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KINE 1020 (58)

Lab Notes for Semester 1

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York University
Kinesiology & Health Science
KINE 1020
Jennifer Kuk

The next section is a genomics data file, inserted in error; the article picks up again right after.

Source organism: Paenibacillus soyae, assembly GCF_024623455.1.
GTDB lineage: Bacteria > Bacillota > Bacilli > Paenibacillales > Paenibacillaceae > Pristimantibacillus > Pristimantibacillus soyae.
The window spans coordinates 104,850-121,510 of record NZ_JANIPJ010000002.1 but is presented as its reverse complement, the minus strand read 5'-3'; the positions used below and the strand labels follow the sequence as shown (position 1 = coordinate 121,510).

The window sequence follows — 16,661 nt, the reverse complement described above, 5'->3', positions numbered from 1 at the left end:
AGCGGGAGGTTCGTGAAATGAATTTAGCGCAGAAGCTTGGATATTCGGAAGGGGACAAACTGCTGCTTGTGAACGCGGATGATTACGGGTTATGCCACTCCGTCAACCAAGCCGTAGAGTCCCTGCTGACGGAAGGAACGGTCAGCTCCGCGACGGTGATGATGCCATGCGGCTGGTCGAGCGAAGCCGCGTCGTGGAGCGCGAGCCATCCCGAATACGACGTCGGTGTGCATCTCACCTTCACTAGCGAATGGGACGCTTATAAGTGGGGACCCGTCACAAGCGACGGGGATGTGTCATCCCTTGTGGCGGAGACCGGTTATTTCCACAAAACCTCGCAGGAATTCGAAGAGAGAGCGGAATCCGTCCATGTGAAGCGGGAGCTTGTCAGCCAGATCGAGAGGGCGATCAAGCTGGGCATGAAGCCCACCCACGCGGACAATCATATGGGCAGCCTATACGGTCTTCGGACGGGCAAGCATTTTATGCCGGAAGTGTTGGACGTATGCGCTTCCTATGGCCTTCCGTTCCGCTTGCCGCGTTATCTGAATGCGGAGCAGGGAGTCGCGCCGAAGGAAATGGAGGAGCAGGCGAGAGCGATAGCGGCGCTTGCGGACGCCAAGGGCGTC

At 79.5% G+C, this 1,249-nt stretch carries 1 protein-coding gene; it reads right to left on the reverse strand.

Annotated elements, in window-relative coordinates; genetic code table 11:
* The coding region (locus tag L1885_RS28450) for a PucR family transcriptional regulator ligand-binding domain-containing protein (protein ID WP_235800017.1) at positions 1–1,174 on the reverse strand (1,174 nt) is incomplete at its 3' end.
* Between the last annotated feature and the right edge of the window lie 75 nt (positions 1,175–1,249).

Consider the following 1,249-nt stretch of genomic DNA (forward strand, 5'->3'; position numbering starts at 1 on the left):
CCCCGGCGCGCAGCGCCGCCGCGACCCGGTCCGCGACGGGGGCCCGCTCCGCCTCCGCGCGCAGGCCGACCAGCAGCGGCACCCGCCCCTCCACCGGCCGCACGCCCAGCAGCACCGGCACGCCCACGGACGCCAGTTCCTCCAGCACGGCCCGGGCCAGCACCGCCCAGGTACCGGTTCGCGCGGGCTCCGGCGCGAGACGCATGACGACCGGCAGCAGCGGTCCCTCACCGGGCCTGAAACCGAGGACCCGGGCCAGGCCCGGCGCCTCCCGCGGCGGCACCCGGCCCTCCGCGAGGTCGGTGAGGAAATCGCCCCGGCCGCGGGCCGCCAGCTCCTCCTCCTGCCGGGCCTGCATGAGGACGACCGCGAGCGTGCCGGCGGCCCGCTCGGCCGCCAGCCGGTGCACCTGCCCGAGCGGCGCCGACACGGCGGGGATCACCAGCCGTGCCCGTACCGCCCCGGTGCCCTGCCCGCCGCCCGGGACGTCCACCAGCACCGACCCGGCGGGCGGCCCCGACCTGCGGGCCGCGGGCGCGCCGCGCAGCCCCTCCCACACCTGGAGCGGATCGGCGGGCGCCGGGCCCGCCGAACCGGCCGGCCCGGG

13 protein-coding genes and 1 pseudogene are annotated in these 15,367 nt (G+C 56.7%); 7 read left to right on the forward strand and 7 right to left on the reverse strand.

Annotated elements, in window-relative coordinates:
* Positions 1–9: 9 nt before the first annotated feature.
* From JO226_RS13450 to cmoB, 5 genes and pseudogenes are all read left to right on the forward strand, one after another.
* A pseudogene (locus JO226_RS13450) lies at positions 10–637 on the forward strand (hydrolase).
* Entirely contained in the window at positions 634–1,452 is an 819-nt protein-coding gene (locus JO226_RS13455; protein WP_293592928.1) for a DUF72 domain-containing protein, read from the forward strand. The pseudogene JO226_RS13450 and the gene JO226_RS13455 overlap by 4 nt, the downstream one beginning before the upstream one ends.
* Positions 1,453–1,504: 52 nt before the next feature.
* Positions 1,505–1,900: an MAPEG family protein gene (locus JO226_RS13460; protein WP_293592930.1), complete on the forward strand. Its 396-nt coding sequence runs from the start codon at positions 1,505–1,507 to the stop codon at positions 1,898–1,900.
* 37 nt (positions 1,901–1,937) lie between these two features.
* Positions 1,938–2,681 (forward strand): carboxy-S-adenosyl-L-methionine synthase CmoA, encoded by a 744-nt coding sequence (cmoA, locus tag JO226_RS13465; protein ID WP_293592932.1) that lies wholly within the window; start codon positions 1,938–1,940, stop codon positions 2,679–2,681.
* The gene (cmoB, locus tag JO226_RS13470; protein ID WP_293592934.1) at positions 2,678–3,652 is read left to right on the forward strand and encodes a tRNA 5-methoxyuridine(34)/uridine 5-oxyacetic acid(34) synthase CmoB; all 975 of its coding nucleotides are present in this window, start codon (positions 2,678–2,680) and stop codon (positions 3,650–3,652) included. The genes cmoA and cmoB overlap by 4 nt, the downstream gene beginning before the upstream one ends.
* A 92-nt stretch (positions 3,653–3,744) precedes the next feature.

KINE 1020 – Lab Notes Overview – Physical Fitness - Depends on the individual o Heredity, environment, lifestyle  Make up a physical state of well being - Divided into 3 components: o Anthropometry  Skeletal. Muscular, skinfolds, composition o Musculoskeletal  Balance, flexibility, agility, strength, power, muscular endurance o Cardiovascular-respiratory  Aerobic fitness, anaerobic fitness Definitions - Physical fitness: o The capacity to live an optimal life o A functional quality of well-being that is influenced by, and associated with, participation in physical activity o The ability to perform muscular work satisfactorily  Determined by the level of cardiovascular-respiratory endurance, muscular strength, muscular endurance, flexibility and body composition - Health-related fitness: those components of fitness that exhibit a relationship with health status - Performance related fitness: those components of fitness that enable optimal work/sport performance - Physiological fitness: both physical fitness and the biological indicators that exhibit a relationship with health status and which are defined by the level of physical activity o Ex: blood pressure, glucose tolerance, the blood liquid profile Lab 1 – Exercise Screening, Lifestyle Evaluation, Physical Activity Participation Evaluation & Anthropometry Screening for Exercise Participation and Informed Consent: - The Physical Activity Readiness Questionnaire (PAR-Q) o Self-administered test to see if you are at risk if you increase your physical activity levels  Applies to a small number of people below the age of 69  People above 70 should check with their doctors before increasing their physical activity o Valid for up to 12 months  Becomes invalid if your health changes and you answer “yes” to any of the 7 questions • Consult a doctor before resuming rigorous PA o May administer the:  Physical Activity Readiness Medical Examinations (PARmed-X) – if you answered YES to any question  PARmed-X for Pregnancy – for pregnant women who want to become active - Informed Consent o Participants must be told the risks of doing any proposed fitness activity o Should be given an informed consent form  Describes activity, warns of risks, space where participant can indicate that they understand (by signing)  Is short and easy to read, applies to all activities available, states the fitness professionals responsibilities and limitations  Is NOT a waiver, leaves the right to sue if they want to Lifestyle & PA Participation Assessment: - Healthy Lifestyle Assessment o Poor lifestyle habits = linked to diseases like heart disease, stroke, cancer, diabetes, etc.  Ex: high fat diets, smoking (tobacco), excessive alcohol consumption o Lifestyle inventories are available to assess an individual’s health  Ex: the fancy Personal Wellness Profile (PWP) or the simple FANTASTIC Lifestyle Checklist - Healthy PA Participation o Explains the benefits of PA even without evident changes in fitness Anthropometric and Skinfold Measurements - Ex: weight, height, body fat - For measuring body fat: skinfold o Reflects amount of fat under the skin measured in mm using a skinfold caliper o Measurements should be taken on the right side of the body o Skeletal measurements: weight, height, hip/shoulder/elbow width, ankle/wrist circumference, chest depth o Muscular measurements: thigh circumference, gluteal/hip circumference, biceps circumference, waist circumference o Skinfold measurements: chest (males), umbilical, front thigh, biceps = front; triceps, sub-scapula, rear thigh (females) = back; medial calf, iliac crest = side - Can determine your body frame by measuring the width of your elbow Lab 2 – Body Weight Evaluation & Fitness Training Considerations Evaluation of Body Weight, Adiposity and Fat Distribution - Canadian Physical Activity, Fitness & Lifestyle Approach (CPAFLA) o Body fat predicting equations are not universally applicable  Other factors should be considered like gender and age o CPAFLA considers 3 indicators when assessing body weight, adiposity and fat distribution  BMI: ratio of body weight (kg) divided by height (m) squared • Not always a good indicator of too much or little fat (must refer to SO5S)  SO5S (sum of 5 skinfolds): triceps, biceps, subscapular, iliac crest, medial calf (all in mm) • Enhances the accuracy of evaluating the BMI value  WC: waist circumference • Excessive fat in this area = increased morbidity (illness or disease) and mortality • If measured alone assume BMI of 27 o Using BMI, SO5S and WC gives the best results  Scoring table are gender specific but do not account for age o Health benefit zones = excellent, very good, good, fair, needs improvement  Best health results seen when a person moves from needs improvement to fair - Interpreting the Health Benefit Ratings o Higher BMI, SO5S and WC = associated with:  Hypertension, type 2 diabetes, cancer, heart disease, abnormal blood lipids, stroke o Improvement in body composition can lead to:  Decreased stress on bones/joints and chance of injury/disability, increased participation in PA, improved psychological well-being Fitness Training Considerations: - General Principles of Training o Overload: body has to be overloaded in order to see improvement in fitness- related body systems. Increase the following to overload:  Frequency: times/week you exercise • 5-6 = optimal or twice a day, 6 days/week for performance athletes  Intensity: rate/speed of exercise or weight lifted/# of reps  Duration: length of exercise session • 40-50 mins depending on your frequency, more for athletes o Progression: continuous improvement is achieved when workload is progressively increased o Specificity: for certain training outcomes you have for work certain energy systems/muscle groups o Warm up: prepares your body for training (ex: dynamic stretching) o Cool down: milder exercises t